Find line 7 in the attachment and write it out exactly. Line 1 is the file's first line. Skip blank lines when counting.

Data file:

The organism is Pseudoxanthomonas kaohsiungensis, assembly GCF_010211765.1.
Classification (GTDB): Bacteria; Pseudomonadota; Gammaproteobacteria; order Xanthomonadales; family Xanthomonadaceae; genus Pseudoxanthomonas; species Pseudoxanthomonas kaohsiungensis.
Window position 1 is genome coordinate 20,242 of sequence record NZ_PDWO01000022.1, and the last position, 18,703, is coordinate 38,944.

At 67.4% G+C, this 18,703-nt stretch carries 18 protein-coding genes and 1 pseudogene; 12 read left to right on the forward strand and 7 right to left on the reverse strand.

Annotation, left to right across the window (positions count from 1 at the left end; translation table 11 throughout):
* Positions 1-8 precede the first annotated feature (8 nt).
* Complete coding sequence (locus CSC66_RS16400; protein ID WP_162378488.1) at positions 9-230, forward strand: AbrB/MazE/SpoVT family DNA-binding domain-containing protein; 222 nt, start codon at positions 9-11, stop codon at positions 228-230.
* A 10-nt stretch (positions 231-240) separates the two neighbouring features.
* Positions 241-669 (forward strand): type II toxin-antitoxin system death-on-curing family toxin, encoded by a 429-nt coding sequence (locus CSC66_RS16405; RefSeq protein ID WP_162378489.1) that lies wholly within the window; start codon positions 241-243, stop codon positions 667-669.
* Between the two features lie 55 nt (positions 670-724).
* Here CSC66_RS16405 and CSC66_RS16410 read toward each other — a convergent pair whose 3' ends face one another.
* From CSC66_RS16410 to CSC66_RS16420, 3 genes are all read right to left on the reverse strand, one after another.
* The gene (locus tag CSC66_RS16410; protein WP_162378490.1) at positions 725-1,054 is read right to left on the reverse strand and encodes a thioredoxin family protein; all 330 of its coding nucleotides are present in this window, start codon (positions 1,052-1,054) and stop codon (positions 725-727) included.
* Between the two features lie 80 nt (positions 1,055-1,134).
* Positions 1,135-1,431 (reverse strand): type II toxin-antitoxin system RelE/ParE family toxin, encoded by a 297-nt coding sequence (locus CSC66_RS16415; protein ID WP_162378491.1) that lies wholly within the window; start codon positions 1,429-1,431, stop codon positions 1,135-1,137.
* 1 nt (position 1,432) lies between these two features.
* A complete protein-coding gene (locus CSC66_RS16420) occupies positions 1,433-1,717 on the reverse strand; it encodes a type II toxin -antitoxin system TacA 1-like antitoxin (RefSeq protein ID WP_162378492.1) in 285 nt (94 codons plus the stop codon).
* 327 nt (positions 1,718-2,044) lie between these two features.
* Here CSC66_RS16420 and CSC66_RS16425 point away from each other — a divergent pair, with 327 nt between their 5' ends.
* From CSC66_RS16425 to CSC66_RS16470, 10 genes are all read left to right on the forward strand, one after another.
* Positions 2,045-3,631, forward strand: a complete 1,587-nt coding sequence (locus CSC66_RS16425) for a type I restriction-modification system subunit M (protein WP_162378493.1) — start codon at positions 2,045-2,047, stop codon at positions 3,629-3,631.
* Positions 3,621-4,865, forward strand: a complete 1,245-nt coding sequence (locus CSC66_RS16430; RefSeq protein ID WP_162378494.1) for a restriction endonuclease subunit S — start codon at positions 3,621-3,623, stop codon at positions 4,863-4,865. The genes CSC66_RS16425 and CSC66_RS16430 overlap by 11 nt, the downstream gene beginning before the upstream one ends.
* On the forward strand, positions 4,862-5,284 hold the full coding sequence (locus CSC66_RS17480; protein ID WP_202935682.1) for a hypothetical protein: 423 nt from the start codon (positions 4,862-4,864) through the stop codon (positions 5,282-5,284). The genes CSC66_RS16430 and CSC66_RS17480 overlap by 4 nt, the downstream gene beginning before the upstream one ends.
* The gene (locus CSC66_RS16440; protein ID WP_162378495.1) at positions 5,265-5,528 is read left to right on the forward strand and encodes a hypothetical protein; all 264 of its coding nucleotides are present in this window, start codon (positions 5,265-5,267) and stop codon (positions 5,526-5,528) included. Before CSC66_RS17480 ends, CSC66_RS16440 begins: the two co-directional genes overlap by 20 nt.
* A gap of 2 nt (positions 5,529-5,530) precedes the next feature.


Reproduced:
* Complete coding sequence (locus CSC66_RS16400; protein ID WP_162378488.1) at positions 9-230, forward strand: AbrB/MazE/SpoVT family DNA-binding domain-containing protein; 222 nt, start codon at positions 9-11, stop codon at positions 228-230.